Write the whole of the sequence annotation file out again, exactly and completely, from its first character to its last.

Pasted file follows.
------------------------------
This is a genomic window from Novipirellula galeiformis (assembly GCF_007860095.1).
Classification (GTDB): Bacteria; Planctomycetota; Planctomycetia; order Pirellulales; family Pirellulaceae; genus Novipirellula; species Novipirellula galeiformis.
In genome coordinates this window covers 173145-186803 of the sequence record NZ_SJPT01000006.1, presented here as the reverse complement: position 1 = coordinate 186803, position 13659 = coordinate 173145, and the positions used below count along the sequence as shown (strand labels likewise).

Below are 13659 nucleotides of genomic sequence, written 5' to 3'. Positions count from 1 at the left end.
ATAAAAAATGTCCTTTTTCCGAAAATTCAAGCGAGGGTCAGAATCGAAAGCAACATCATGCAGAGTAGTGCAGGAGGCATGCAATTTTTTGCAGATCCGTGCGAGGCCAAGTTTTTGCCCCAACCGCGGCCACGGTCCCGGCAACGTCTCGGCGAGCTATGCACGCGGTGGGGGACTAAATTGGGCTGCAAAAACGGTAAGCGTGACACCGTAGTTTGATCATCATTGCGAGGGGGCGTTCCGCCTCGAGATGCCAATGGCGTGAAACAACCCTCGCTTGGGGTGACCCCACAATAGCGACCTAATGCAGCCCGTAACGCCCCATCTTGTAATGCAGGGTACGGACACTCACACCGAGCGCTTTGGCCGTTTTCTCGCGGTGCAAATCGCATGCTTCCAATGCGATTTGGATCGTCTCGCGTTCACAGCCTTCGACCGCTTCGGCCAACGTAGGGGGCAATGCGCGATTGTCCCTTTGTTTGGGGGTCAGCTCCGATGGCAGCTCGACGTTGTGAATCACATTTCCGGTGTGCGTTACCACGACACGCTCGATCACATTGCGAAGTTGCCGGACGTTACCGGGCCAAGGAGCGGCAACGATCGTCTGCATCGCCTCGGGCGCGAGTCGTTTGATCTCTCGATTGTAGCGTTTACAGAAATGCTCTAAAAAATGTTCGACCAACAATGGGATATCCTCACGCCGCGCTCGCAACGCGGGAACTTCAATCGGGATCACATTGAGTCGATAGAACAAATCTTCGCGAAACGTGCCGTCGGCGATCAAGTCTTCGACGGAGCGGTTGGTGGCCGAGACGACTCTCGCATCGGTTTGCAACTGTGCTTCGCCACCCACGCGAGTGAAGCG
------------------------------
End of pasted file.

This is a genomic window from Novipirellula galeiformis (assembly GCF_007860095.1).
Classification (GTDB): Bacteria; Planctomycetota; Planctomycetia; order Pirellulales; family Pirellulaceae; genus Novipirellula; species Novipirellula galeiformis.
In genome coordinates this window covers 173145-186803 of the sequence record NZ_SJPT01000006.1, presented here as the reverse complement: position 1 = coordinate 186803, position 13659 = coordinate 173145, and the positions used below count along the sequence as shown (strand labels likewise).

Below are 13659 nucleotides of genomic sequence, written 5' to 3'. Positions count from 1 at the left end.
ATAAAAAATGTCCTTTTTCCGAAAATTCAAGCGAGGGTCAGAATCGAAAGCAACATCATGCAGAGTAGTGCAGGAGGCATGCAATTTTTTGCAGATCCGTGCGAGGCCAAGTTTTTGCCCCAACCGCGGCCACGGTCCCGGCAACGTCTCGGCGAGCTATGCACGCGGTGGGGGACTAAATTGGGCTGCAAAAACGGTAAGCGTGACACCGTAGTTTGATCATCATTGCGAGGGGGCGTTCCGCCTCGAGATGCCAATGGCGTGAAACAACCCTCGCTTGGGGTGACCCCACAATAGCGACCTAATGCAGCCCGTAACGCCCCATCTTGTAATGCAGGGTACGGACACTCACACCGAGCGCTTTGGCCGTTTTCTCGCGGTGCAAATCGCATGCTTCCAATGCGATTTGGATCGTCTCGCGTTCACAGCCTTCGACCGCTTCGGCCAACGTAGGGGGCAATGCGCGATTGTCCCTTTGTTTGGGGGTCAGCTCCGATGGCAGCTCGACGTTGTGAATCACATTTCCGGTGTGCGTTACCACGACACGCTCGATCACATTGCGAAGTTGCCGGACGTTACCGGGCCAAGGAGCGGCAACGATCGTCTGCATCGCCTCGGGCGCGAGTCGTTTGATCTCTCGATTGTAGCGTTTACAGAAATGCTCTAAAAAATGTTCGACCAACAATGGGATATCCTCACGCCGCGCTCGCAACGCGGGAACTTCAATCGGGATCACATTGAGTCGATAGAACAAATCTTCGCGAAACGTGCCGTCGGCGATCAAGTCTTCGACGGAGCGGTTGGTGGCCGAGACGACTCTCGCATCGGTTTGCAACTGTGCTTCGCCACCCACGCGAGTGAAGCG